• #5 Highlander Hybrid (4.2%)
  • #8 4Runner (3.9%)
  • #11 Tundra (2.9%)
  • #13 Avalon (2.6%)
  • #15 Tacoma (2.5%)

Less Depreciation = Best Resale Value

In terms of resale value, Toyota does well with all its models. Kelley Blue Book noted Toyota as one of the best brands in 2019 for its resale value, and in 2020 praised the Toyota Tacoma and Tundra for its resale value and showcased them both on its Top 10 Best Resale Value list.

When it comes to cars specifically, the Toyota sedans also do well. Using data from, ranked cars that will depreciate the least over five years. Toyota had three of its cars in the Top 20, but the best for the Toyota showings, goes to the Toyota Corolla.

The Toyota Corolla ranked number four overall, holding its resale value very well after 5 years. After 5 years of ownership, the Corolla is expected to have a residual value of 60%. Below are the deets:

  • Corolla new price: $18,867
  • At Year Five: $11,662
  • Depreciation: $7,205
  • Residual Value: 60.0%

Also in the Top 20:

  • #16 – Toyota Yaris – Residual value: 51.9% after 5 years (note: 2020 is the last model year for this Toyota compact car in the U.S.).
  • #19 – Toyota Camry – Residual value: 50.9% after 5 years

Best Used Toyota Corolla Model Year

If you’re looking to purchase a Toyota Corolla, we’d recommend the 2018 model year because you would only pay, on average, about 76% of the price as new, with still lots of useful life of the car remaining. While the 2019 is the best in terms of depreciation value, the 2019 model year’s predicted reliability from Consumer Reports was scored as a 3 out of 5. The 2018 Corolla model year on the other hand, scored 5 out 5 on the Consumer Reports predicted reliability scale. So when we consider depreciation, coupled reliability and the fact that the 2018 is still most likely still under warranty, it’s our model year choice.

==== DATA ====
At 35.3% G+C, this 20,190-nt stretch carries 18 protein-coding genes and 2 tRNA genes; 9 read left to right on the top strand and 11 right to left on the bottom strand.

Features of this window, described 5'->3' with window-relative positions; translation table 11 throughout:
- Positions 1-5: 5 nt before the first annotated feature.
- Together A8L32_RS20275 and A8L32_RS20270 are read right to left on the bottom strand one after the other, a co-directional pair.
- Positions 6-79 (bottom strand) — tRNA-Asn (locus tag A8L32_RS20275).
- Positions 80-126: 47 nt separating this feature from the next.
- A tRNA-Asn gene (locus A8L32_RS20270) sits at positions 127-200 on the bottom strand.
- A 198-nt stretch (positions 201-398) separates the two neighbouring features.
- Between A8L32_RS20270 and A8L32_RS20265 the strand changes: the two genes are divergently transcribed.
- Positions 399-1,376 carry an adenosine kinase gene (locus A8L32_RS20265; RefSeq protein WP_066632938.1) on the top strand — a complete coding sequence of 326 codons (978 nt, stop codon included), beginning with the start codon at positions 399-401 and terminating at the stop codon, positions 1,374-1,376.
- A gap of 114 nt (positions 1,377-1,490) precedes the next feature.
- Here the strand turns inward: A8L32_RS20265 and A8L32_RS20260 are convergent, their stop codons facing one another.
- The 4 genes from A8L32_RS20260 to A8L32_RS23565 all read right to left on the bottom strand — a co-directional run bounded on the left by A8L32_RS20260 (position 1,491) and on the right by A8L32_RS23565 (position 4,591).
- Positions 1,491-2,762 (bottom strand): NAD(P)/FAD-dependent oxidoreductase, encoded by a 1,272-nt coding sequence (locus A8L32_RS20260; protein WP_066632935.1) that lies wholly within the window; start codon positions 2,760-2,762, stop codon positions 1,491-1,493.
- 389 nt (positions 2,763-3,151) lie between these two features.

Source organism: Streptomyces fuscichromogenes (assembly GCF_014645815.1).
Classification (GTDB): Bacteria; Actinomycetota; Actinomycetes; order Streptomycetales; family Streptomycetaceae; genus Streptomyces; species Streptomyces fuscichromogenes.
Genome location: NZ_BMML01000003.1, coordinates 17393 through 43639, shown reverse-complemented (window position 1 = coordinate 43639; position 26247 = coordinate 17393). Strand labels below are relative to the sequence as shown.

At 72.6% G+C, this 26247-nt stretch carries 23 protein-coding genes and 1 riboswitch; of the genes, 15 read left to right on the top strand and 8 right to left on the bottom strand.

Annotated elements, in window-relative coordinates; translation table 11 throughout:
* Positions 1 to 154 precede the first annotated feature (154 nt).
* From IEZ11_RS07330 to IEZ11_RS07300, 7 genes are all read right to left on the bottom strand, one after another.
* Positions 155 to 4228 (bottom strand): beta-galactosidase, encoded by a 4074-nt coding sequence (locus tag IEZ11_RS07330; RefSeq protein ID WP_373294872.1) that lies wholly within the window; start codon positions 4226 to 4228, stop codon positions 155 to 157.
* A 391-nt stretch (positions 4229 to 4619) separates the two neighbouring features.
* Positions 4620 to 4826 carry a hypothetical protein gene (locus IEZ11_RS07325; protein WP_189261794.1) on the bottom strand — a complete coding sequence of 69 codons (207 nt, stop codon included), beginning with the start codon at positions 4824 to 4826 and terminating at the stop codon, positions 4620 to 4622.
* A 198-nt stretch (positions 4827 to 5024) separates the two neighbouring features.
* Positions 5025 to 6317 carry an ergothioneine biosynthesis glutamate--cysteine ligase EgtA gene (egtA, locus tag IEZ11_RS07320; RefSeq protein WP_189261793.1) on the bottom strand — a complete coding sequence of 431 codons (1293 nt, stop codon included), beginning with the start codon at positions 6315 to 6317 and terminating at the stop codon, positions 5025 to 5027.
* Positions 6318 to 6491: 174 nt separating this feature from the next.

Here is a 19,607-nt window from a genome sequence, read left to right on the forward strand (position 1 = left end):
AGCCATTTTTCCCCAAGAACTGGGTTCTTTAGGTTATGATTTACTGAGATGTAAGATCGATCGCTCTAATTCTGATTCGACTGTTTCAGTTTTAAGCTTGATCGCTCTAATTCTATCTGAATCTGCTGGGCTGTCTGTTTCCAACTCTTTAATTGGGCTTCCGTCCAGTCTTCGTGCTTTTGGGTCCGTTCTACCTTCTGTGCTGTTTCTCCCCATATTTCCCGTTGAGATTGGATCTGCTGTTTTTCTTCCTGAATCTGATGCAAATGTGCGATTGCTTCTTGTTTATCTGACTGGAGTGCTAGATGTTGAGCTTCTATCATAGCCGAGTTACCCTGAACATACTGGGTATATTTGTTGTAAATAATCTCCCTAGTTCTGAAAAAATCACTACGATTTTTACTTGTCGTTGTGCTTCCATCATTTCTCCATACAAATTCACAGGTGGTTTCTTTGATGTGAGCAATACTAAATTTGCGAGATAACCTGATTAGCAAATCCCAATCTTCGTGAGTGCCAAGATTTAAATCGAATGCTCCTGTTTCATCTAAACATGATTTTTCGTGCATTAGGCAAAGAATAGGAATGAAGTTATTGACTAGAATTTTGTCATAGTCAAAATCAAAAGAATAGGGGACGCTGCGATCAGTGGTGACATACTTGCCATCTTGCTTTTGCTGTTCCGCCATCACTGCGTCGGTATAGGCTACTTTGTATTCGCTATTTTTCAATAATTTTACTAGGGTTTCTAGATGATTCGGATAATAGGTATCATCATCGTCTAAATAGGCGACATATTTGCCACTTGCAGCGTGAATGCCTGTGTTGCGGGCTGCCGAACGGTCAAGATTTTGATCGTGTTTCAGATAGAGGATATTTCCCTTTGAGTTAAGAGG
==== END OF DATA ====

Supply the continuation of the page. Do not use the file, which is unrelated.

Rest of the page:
Best Overall

For the best overall, we have to give that title to the Toyota Corolla. When taking into account a few factors, such as price, fuel economy, reliability and depreciation, the Corolla really stands out.

It’s no surprise that it’s one of Toyota’s best selling cars. With an excellent average reliability rating of 4.6 over the past 6 years from Consumer Reports and a number one ranking spot out of 36 compact cars on the RepairPal ranking, it’s best in class for reliability. And with a price tag that starts at approximately $20,000, it’s an economical choice and best in show.

The Corolla also has excellent ownership costs, with the average total annual cost for repairs and maintenance coming in at $362, compared to an average of $526 for other compact cars and $652 for all other vehicle models.

It’s resale value is also one of the best, as it depreciates the least, retaining its value well. The Toyota Corolla’s residual value after five years is 60% (or 40% depreciation).

If you’re looking for a great, economical compact sedan that is safe, reliable and will hold its value well, then the Toyota Corolla is a sure bet.

Choose Your Best

As goes with the saying: “Beauty is in the Eye of the Beholder,” such is true when discussing the “best,” especially when it comes to Toyota. It’s like determining which star shines brightest when they’re all bright stars in their own way!

For the purposes of this blog, we chose to share our opinion of the “best” based on our research. It’s important to remember that what may be best for you may not be best for others. So our “best” may not be your best, and that’s okay. What is most important to us is that you find the vehicle that is going to make you happiest and most confident when you get behind the wheel, and of course, checks most (if not all) of your wishlist boxes. Whether you are shopping for a new or pre-owned Toyota, we highly recommend doing your own research to choose your best.

Investing in the Best

Even though Toyota is a shining star in the automotive industry, it’s still a good idea to protect your investment. More than likely if you’re buying a Toyota, reliability is a big factor for you and possibly planning to keep it around for longer than the typical OEM warranty? Regardless, olive® wants to give you peace of mind and help protect your Toyota whether you drive just a few years or longer than a decade.